of gay and bisexual men who don’t go to gay venues and events, the traditional recruitment spots for the GAPSS survey. Respondents to the 2006 Gay Online Sex Survey (GOSS), reported higher rates of casual sex, greater numbers of men with several sexual partners, lower rates of condom use for casual sex, lower rates of testing and more problematic attitudes to HIV. It became clear that the internet has opened a floodgate, allowing new men into sexual networks exhibiting behaviours which could facilitate the transmission of HIV. This explains why infection rates can rise while overall rates of condom use remain consistent. GAPSS and GOSS also collected information on HIV status. Most of the respondents living with HIV showed up in the offline sample, rather than the online one, which differs from patterns in similar research overseas. In his analysis of this data, Dr Saxton says that this perhaps suggests that the internet is not providing the same serosorting opportunities (choosing a sexual partner on the basis of their reported HIV status) as overseas. Rates of recent amyl and methamphetamine use were higher among men living with HIV, but these men were much more knowledgeable around questions relating to HIV. The majority of men living with HIV (83.3.%) disagreed with the statement “a man who knows he has HIV would tell me he was positive before we had sex.” HIV negative respondents were more than twice as likely to agree with this statement. Dr Saxton says the information gathered will be invaluable for people who design HIV prevention campaigns. “We’ve got really good information about diagnoses and the characteristics of people with new diagnoses. This always throws up interesting conundrums, for example we know that men in their thirties and forties are disproportionately affected by HIV, but it’s men under thirty who are showing the highest rates of unprotected sex.” So where to next? It has long been known that people who have HIV and are unaware of their status are one of the highest risk groups for onward transmission, but at present there is little New Zealand data on the proportion of people with HIV in New Zealand who are unaware of their status. “Overseas estimates have shown that up to 40% of people with HIV could be unaware that they have it,” Saxton says. “We need to know what proportion of people in New Zealand are living with HIV and don’t know it, and if their characteristics are different from those who are negative, or from those who are positive and aware of their status. This information could greatly sharpen HIV prevention responses.” Dr Saxton’s findings have been presented to the NZAF and stakeholders like the Ministry of Health. “The urgent priority was to finish the thesis and release the initial findings to inform HIV prevention initiatives. Now papers will be prepared for academic publication,” he says. n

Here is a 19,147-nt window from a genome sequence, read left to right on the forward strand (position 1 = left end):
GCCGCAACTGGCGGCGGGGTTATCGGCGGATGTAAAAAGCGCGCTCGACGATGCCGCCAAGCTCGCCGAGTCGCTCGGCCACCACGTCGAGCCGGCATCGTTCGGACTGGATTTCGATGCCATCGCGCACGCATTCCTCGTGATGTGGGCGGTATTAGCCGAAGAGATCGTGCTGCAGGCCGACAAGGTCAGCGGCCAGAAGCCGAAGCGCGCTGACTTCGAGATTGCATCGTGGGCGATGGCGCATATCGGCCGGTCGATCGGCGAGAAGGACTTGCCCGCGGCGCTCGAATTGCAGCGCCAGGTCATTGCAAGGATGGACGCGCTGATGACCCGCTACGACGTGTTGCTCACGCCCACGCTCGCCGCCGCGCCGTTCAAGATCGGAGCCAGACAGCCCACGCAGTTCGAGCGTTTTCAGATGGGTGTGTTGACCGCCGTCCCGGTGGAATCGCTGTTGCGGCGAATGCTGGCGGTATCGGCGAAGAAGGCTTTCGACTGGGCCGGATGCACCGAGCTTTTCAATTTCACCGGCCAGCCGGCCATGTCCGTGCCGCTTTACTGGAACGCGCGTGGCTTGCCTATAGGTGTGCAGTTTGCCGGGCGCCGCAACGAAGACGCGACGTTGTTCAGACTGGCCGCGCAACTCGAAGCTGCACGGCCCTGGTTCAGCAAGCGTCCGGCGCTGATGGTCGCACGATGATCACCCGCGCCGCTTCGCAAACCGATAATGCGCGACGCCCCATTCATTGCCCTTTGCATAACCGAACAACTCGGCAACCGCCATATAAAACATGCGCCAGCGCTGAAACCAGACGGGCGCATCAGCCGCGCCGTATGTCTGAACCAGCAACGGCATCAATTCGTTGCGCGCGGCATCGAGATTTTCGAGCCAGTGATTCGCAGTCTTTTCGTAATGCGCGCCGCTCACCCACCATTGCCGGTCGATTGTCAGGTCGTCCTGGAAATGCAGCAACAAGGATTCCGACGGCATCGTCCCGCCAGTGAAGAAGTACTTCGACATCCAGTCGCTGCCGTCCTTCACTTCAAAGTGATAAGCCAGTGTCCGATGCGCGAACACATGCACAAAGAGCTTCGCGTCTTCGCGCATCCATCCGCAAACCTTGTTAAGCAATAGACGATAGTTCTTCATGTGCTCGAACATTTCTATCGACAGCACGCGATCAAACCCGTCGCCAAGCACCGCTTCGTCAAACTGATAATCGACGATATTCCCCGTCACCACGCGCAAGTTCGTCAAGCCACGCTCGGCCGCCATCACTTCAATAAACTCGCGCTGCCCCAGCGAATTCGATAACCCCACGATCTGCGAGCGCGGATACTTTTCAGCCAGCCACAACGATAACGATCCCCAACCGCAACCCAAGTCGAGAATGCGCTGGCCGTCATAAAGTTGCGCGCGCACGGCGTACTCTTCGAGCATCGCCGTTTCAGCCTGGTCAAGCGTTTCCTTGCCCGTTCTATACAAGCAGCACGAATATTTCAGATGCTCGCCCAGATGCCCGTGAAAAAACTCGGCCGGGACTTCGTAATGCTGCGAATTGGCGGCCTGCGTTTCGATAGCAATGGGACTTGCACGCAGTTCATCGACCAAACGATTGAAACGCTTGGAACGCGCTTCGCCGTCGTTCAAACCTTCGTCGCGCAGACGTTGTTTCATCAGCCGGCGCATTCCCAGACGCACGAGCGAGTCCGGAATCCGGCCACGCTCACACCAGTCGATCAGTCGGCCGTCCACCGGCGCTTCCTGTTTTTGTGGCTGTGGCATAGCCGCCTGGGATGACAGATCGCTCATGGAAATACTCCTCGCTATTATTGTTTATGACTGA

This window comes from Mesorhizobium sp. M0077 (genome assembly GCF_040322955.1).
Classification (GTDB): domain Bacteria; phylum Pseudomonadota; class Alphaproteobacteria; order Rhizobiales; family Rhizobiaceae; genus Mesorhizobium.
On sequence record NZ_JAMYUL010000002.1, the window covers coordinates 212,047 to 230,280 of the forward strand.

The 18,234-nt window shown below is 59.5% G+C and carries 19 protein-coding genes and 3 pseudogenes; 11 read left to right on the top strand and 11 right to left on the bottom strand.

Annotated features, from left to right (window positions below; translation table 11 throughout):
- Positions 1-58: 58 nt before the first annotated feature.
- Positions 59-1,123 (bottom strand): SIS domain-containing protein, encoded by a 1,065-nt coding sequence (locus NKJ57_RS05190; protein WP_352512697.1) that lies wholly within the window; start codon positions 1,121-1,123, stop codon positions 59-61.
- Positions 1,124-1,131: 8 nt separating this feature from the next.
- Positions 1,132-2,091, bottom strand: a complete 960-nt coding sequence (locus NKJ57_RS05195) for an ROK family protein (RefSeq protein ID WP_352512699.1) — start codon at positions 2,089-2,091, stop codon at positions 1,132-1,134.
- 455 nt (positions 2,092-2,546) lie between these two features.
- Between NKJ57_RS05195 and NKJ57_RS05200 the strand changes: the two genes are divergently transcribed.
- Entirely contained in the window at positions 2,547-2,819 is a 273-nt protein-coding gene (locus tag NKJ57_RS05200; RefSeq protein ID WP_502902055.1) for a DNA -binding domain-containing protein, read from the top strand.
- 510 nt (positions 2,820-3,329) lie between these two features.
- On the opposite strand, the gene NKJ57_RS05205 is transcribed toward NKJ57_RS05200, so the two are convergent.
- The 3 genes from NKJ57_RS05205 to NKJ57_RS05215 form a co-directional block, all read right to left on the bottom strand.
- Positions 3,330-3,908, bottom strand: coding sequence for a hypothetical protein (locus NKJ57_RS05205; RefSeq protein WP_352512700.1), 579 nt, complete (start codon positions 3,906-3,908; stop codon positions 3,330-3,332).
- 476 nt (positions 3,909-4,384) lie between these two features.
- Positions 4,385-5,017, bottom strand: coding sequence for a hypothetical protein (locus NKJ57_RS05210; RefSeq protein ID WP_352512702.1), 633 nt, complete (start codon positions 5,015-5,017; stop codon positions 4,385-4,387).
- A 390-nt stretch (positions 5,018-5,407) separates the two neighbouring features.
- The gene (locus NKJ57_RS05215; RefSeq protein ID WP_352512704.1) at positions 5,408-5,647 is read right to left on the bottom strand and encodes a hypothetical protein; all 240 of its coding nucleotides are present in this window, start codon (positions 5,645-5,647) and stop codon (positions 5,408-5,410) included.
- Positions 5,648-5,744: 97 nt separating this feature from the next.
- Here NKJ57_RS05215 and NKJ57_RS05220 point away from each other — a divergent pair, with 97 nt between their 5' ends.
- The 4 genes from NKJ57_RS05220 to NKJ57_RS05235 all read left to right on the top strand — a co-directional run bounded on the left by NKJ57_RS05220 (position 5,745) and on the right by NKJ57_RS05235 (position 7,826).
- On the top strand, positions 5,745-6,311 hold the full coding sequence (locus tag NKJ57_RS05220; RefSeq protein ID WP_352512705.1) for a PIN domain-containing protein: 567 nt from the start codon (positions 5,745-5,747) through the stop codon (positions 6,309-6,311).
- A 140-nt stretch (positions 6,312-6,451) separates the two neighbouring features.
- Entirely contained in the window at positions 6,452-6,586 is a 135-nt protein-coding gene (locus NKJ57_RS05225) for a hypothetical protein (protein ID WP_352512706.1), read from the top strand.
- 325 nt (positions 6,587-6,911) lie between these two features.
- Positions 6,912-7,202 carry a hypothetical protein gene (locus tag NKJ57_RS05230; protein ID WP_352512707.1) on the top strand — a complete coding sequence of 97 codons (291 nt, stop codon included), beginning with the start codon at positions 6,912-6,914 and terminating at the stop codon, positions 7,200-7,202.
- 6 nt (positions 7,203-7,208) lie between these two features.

BACKGROUND ON THE THESIS (from the Preface) By Dr Peter Saxton I came to the specialties of epidemiology and public health by accident. Like many gay men, I was initially attracted to the HIV field because it provided an opportunity to work for a community I belonged to. I was in the final stages of completing an MPhil (Hons) in the sociology of social movements when I took a temporary job as a telephone interviewer on Project Male Call / Waea Mai, Tane Ma in June of 1996. This was the first large scale, indepth nationwide study on men who have sex with men (MSM) to be conducted in New Zealand, and the energy and promise surrounding it immediately captured me. The following February I was employed at the NZAF as a research assistant to analyse and report the results. This was an apprenticeship which I still regard as pivotal to the shaping of my current research interests. I was hungry for, and fascinated by, original data about my community, the priority was to apply the findings directly to HIV prevention, and we familiarised ourselves with diverse areas of the literature because of the broad nature of the Male Call questionnaire. When the research funding came to an end I was employed as the NZAF policy analyst, and was able to apply my previous training from a BSocSci (Hons) in political philosophy, public policy and economics to the NZAF’s work. My deep interest in conceptual and methodological issues surrounding sexual orientation data collection emerged in this period, a research thread I try hard to maintain to this day. Several substantial and, I hope, influential submissions to government departments were written with Tony Hughes on topics such as official statistics, blood donation, youth suicide, hate speech, sexually transmitted infection monitoring, and same-sex relationships. These were our attempts at forging a consilience between sexual orientation, social justice and HIV management within an Ottawa Charter health promotion framework. How then did I find myself learning and practising epidemiology? In retrospect it makes complete sense: both of my earlier degrees involved studying collective action at some level, and epidemics are collective events. The main reason is that it was a necessary response to a practical problem. From 2001 HIV diagnoses among MSM in New Zealand were rising, and there was no real understanding of why apart from lay beliefs about gay men’s “complacency” due to HIV treatments and “safe sex fatigue.” New frameworks and data were required. This thesis is one response to that challenge. Dr Saxton’s thesis is available in full from the NZAF Library in Auckland or the Lesbian and Gay Archives of New Zealand (LAGANZ) in Wellington.